Away in a Manager is often the first carol that children are taught. Away in a Manger was originally published in 1885. The publication of Away in a Manger was in a Lutheran Sunday school book and this created the misconception that the lyrics of Away in a Manger were actually written by Martin Luther himself. The author is unknown. The music to Away in a Manger was composed by William J. Kirkpatrick in 1895.

    The words to the carol O Come All Ye Faithful was originally written in Latin (Adeste Fideles) and was intended to be a hymn, it is attributed to John Wade, an Englishman. The music to O Come All Ye Faithful was composed by fellow Englishman John Reading in the early 1700s. The tune was first published in a collection known as "Cantus Diversi" in 1751. In 1841 Rev. Frederick Oakley is reputed to have worked on the familiar translation of O Come All Ye Faithful which replaced the older Latin lyrics "Adeste Fideles".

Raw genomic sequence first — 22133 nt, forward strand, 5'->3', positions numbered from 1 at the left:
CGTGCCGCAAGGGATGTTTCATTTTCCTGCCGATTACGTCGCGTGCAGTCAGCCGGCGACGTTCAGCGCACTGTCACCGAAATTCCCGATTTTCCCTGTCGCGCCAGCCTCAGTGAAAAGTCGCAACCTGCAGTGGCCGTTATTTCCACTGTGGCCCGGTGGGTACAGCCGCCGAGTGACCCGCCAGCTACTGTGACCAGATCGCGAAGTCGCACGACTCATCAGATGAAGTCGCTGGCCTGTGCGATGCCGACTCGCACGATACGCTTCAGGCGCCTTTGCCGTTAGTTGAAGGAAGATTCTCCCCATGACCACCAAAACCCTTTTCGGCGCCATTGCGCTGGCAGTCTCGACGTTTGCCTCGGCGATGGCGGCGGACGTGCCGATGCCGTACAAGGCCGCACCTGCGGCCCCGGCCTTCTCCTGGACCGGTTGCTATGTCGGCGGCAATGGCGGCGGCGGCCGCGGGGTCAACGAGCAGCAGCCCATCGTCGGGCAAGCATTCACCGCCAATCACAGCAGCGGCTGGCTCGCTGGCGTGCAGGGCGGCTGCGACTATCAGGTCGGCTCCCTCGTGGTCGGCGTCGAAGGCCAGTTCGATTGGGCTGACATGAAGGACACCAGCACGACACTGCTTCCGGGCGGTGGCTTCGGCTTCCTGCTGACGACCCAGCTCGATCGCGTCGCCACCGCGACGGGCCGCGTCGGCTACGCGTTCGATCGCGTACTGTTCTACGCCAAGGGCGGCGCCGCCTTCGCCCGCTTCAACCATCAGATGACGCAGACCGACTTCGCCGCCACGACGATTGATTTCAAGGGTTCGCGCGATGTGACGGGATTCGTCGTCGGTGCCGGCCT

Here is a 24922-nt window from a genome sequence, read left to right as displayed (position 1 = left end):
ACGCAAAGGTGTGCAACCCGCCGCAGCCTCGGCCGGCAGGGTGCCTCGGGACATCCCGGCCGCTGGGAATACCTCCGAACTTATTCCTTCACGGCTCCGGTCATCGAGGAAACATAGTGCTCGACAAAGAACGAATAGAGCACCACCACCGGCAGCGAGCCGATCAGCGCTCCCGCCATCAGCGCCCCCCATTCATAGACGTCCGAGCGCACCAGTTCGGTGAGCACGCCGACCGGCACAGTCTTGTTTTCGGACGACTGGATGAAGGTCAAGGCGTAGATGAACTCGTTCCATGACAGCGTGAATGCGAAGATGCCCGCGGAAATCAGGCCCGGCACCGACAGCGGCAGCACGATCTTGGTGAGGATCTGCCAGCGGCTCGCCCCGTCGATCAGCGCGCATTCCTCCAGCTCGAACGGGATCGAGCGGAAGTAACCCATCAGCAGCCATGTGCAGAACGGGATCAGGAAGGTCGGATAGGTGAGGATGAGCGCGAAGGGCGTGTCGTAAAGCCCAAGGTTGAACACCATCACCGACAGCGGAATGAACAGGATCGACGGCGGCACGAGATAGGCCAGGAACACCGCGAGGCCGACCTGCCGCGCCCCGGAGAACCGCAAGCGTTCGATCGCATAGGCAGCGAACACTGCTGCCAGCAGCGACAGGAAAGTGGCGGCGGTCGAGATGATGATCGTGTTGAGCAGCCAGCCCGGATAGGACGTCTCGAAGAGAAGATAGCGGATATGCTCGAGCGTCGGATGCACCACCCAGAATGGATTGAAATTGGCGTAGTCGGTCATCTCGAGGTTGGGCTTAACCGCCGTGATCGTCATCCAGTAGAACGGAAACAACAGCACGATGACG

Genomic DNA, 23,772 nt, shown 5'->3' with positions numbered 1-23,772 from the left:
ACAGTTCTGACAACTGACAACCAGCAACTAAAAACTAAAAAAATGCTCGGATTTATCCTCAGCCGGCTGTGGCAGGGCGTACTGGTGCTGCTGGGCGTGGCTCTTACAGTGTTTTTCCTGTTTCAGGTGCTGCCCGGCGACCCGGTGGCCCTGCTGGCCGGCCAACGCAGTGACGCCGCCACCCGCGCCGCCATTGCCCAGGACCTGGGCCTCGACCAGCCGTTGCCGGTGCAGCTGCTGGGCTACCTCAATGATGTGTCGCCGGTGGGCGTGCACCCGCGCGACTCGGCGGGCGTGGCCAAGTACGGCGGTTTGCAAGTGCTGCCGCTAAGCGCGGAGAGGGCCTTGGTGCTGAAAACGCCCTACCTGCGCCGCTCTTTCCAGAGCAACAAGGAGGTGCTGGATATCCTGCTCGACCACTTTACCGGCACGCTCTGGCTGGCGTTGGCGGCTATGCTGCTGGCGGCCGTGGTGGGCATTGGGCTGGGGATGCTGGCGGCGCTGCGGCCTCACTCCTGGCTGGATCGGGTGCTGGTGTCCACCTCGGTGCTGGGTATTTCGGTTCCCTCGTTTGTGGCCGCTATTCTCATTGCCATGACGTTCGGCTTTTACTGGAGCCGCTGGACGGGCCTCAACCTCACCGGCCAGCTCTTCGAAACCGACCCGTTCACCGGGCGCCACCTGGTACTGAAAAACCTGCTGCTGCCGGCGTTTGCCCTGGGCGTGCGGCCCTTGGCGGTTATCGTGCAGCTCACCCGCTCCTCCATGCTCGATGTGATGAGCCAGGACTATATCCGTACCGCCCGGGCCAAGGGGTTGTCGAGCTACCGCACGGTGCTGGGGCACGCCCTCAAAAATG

The words and lyrics for All I Want For Christmas Is My Two Front Teeth are by Don Gardner. The first publication of the Christmas song All I Want For Christmas Is My Two Front Teeth was in 1946.

    Believe it or not Jingle Bells , one of the most famous American Christmas songs, was originally written for Thanksgiving! The author and composer of Jingle Bells was minister James Pierpoint who composed the song in 1857 for children celebrating his Boston Sunday School Thanksgiving. The song was so popular that it was repeated at Christmas, and indeed Jingle Bells has been reprised ever since. The essence of a traditional Christmas is captured in the lyrics of Jingle Bells and the sound effects using the bells have become synonymous with the arrival of Father Christmas or Santa Claus to the delight of children of all ages.

    The words and music to the Christmas song Little Drummer Boy was composed by Katherine K. Davis, Henry Onorati and Harry Simeone in 1958. The lyrics of Little Drummer Boy consist of no less than 21 rum pum pum pum' - a major part of the song and therefore presenting an apparently easy task for the lyricist! However, Little Drummer Boy has been a huge hit for several artists. The most notable rendition was created by the most unlikely combination of Bing Crosby and David Bowie. This version of Little Drummer Boy was a massive hot for the artists and was in fact Bing Crosby's most successful recording since the legendary White Christmas.

    Religious symbolism of The Twelve Days of Christmas